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The 10 Things You Need to Know About Virtual and Augmented Reality Apps

The 10 Things You Need to Know About Virtual and Augmented Reality Apps

The idea of virtual reality (VR) has been around (at least) since the early nineties and now the world is talking about it with renewed enthusiasm, once more. Facebook, Samsung, Google – Everyone’s in on it. Facebook’s Oculus Rift has really captured the attention of tech enthusiasts the world over and businesses are slowly catching on to just how much potential there is to adopting VR technology. Analysts are predicting that the virtual reality mobile app market will hit $150 billion by 2020.

The 10 Things You Need to Know About Virtual and Augmented Reality Apps

With VR having finally arrived, it’s important to understand just what it is, before actually getting down to talking about VR-enabled mobile apps.

What Is Virtual Reality?

Think of the Matrix – You just put on a pair of glasses and a new, unseen world comes to life. This is precisely what virtual reality is: A simulated, three-dimensional reality that the user can be completely immersed in, needing only some goggles, headsets or other head-mounted viewing device.

Then there’s augmented reality (AR), which essentially integrated synthesized effects with the user’s natural environment. While VR is totally immersive, transporting the user into a whole new world, AR adds additional information to the surroundings that the user is already in.

Finally, there’s mixed reality, or MR, that is perhaps the most difficult to achieve. Mixed reality is a combination of VR and AR, with users being able to actually interact visually with virtual images in their environment. For example, say you’re looking at a table. And say you see a small, simulated dinosaur sitting on the table. If you walk around the table, you can see the dinosaur from different positions. If you walk closer to the table, the dinosaur actually gets bigger and you can see it in more detail, just like in real life. Right now, mixed reality has the greatest potential application on computers and smartphones, but is the least known of the three.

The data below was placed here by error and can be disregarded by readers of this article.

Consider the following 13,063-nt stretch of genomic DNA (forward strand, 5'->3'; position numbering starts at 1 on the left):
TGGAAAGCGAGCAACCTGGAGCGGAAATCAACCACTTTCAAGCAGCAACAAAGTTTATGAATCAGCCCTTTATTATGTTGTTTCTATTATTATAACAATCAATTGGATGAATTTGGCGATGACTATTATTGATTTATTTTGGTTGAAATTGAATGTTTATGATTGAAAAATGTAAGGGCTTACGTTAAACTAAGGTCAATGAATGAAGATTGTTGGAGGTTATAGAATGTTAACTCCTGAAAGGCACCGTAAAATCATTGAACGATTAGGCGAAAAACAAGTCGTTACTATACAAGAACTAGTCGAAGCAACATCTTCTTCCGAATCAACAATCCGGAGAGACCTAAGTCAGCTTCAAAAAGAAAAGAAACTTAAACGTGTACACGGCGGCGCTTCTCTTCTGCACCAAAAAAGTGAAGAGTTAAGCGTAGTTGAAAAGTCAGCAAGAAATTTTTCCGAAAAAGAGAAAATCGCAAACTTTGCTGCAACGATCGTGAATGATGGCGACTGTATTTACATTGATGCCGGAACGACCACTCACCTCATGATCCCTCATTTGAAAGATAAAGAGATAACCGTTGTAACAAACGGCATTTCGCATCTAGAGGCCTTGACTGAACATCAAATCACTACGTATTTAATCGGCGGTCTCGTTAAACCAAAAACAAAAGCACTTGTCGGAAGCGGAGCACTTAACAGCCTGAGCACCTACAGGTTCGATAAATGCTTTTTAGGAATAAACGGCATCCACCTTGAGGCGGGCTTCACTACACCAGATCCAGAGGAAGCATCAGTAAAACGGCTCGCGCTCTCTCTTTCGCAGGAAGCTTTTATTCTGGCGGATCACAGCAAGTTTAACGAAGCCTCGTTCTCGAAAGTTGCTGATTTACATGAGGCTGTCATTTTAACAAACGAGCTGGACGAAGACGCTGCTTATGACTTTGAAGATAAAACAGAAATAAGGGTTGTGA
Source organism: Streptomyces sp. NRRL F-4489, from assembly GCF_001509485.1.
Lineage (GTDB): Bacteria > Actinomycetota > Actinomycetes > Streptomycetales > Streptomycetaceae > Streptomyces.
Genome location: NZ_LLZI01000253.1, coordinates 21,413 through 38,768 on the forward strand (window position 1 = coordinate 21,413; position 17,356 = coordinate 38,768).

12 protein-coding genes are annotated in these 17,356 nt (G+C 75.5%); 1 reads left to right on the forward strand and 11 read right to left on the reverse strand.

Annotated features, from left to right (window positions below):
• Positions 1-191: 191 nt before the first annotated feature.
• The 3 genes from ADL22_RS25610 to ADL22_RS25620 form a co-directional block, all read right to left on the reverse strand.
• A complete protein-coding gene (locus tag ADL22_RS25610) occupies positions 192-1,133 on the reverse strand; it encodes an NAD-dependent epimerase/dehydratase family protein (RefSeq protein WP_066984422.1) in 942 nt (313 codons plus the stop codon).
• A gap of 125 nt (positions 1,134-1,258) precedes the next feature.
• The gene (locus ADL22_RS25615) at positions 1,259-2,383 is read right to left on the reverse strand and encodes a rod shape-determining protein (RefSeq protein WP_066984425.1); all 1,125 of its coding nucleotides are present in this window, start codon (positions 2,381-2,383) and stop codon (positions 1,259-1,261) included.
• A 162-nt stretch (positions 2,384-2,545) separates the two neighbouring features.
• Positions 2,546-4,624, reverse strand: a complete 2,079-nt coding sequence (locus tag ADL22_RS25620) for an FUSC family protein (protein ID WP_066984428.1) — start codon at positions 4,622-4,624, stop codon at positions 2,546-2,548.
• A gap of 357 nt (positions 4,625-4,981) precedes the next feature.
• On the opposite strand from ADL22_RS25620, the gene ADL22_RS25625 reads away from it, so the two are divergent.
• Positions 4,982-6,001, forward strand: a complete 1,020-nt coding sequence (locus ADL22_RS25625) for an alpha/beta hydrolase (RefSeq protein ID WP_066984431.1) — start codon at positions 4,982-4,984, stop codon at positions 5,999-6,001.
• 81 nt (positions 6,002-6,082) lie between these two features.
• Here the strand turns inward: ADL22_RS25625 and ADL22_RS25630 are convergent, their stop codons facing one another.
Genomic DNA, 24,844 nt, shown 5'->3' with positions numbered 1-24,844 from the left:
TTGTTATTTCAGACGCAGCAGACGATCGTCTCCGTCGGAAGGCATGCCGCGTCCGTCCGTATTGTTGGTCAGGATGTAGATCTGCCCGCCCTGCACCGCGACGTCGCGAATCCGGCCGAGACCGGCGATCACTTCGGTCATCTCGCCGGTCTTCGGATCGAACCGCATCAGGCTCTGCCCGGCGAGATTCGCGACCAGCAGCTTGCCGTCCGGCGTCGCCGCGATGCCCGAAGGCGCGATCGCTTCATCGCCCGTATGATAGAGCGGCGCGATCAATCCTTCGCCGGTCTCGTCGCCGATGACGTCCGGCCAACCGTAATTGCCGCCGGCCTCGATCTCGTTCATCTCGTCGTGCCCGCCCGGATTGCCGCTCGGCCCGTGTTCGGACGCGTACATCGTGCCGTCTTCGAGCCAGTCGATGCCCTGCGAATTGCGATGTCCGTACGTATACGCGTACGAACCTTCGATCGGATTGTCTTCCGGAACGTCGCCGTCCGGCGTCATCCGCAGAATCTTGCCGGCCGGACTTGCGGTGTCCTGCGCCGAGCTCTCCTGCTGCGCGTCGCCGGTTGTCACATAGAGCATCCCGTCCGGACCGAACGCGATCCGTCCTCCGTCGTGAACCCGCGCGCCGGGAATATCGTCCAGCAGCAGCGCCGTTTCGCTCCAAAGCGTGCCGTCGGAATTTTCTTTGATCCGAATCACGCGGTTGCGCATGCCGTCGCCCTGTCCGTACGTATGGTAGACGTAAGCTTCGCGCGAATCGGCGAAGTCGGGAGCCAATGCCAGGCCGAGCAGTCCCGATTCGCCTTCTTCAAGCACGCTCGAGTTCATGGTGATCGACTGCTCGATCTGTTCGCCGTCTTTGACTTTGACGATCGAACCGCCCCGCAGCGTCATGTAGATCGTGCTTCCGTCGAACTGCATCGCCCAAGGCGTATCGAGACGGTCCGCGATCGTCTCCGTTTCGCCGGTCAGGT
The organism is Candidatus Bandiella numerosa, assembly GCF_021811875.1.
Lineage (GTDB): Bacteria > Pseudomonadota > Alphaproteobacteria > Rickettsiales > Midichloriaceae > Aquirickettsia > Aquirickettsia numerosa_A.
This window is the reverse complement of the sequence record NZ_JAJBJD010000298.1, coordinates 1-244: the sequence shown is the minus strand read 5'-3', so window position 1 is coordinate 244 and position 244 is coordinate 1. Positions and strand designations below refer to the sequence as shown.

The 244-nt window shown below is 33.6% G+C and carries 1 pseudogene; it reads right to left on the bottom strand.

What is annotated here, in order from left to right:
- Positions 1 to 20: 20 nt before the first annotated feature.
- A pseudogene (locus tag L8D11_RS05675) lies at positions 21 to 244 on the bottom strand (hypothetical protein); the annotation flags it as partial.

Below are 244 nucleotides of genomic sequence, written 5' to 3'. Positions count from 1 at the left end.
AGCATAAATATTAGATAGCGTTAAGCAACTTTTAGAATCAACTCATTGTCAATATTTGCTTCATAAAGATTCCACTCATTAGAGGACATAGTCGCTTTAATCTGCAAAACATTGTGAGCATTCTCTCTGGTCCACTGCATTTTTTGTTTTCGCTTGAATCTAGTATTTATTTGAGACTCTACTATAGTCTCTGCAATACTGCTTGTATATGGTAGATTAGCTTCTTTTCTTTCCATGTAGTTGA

So, now that we’ve got the definitions out of the way, here are the ten things that you need to know about VR/AR apps:

1. VR Apps Have The Potential To Become Ubiquitous, Thanks To The Smartphone

As stated before, engineers have been experimenting with VR since the early nineties. However, at that time it was largely confined to the walls of laboratories and R&D units, because the equipment to run VR images and track the user’s movements was far too expensive for the regular public to afford.

With the advent of the smartphone, all of a sudden billions of people the world over had a powerful, pocket-sized device with high-resolution screens that could be embedded with motion sensors to track human movement. And voila! VR apps brought what was once a purely experimental technological feat straight to the common man.